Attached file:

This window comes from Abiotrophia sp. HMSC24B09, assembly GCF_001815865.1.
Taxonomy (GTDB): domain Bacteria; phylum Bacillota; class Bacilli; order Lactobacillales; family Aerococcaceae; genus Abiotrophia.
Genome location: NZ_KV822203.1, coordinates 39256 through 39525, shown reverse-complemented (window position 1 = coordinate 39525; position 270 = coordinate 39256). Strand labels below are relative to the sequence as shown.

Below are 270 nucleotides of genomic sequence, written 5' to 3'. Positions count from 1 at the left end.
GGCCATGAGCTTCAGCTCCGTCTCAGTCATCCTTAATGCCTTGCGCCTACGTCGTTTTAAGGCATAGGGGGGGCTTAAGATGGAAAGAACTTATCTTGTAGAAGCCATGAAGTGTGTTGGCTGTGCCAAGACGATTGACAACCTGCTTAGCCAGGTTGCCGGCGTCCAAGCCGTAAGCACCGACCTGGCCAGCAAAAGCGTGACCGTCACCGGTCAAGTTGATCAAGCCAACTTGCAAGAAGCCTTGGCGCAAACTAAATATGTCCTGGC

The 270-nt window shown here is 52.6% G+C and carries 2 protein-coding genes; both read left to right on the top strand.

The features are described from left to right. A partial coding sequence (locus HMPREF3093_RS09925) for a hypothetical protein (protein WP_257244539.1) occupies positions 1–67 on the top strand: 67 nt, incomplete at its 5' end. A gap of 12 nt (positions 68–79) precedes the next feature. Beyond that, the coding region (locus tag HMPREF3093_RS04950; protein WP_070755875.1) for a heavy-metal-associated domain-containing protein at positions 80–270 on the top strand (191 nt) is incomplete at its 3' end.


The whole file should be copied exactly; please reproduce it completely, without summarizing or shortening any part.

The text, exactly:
This window comes from Abiotrophia sp. HMSC24B09, assembly GCF_001815865.1.
Taxonomy (GTDB): domain Bacteria; phylum Bacillota; class Bacilli; order Lactobacillales; family Aerococcaceae; genus Abiotrophia.
Genome location: NZ_KV822203.1, coordinates 39256 through 39525, shown reverse-complemented (window position 1 = coordinate 39525; position 270 = coordinate 39256). Strand labels below are relative to the sequence as shown.

Below are 270 nucleotides of genomic sequence, written 5' to 3'. Positions count from 1 at the left end.
GGCCATGAGCTTCAGCTCCGTCTCAGTCATCCTTAATGCCTTGCGCCTACGTCGTTTTAAGGCATAGGGGGGGCTTAAGATGGAAAGAACTTATCTTGTAGAAGCCATGAAGTGTGTTGGCTGTGCCAAGACGATTGACAACCTGCTTAGCCAGGTTGCCGGCGTCCAAGCCGTAAGCACCGACCTGGCCAGCAAAAGCGTGACCGTCACCGGTCAAGTTGATCAAGCCAACTTGCAAGAAGCCTTGGCGCAAACTAAATATGTCCTGGC

The 270-nt window shown here is 52.6% G+C and carries 2 protein-coding genes; both read left to right on the top strand.

The features are described from left to right. A partial coding sequence (locus HMPREF3093_RS09925) for a hypothetical protein (protein WP_257244539.1) occupies positions 1–67 on the top strand: 67 nt, incomplete at its 5' end. A gap of 12 nt (positions 68–79) precedes the next feature. Beyond that, the coding region (locus tag HMPREF3093_RS04950; protein WP_070755875.1) for a heavy-metal-associated domain-containing protein at positions 80–270 on the top strand (191 nt) is incomplete at its 3' end.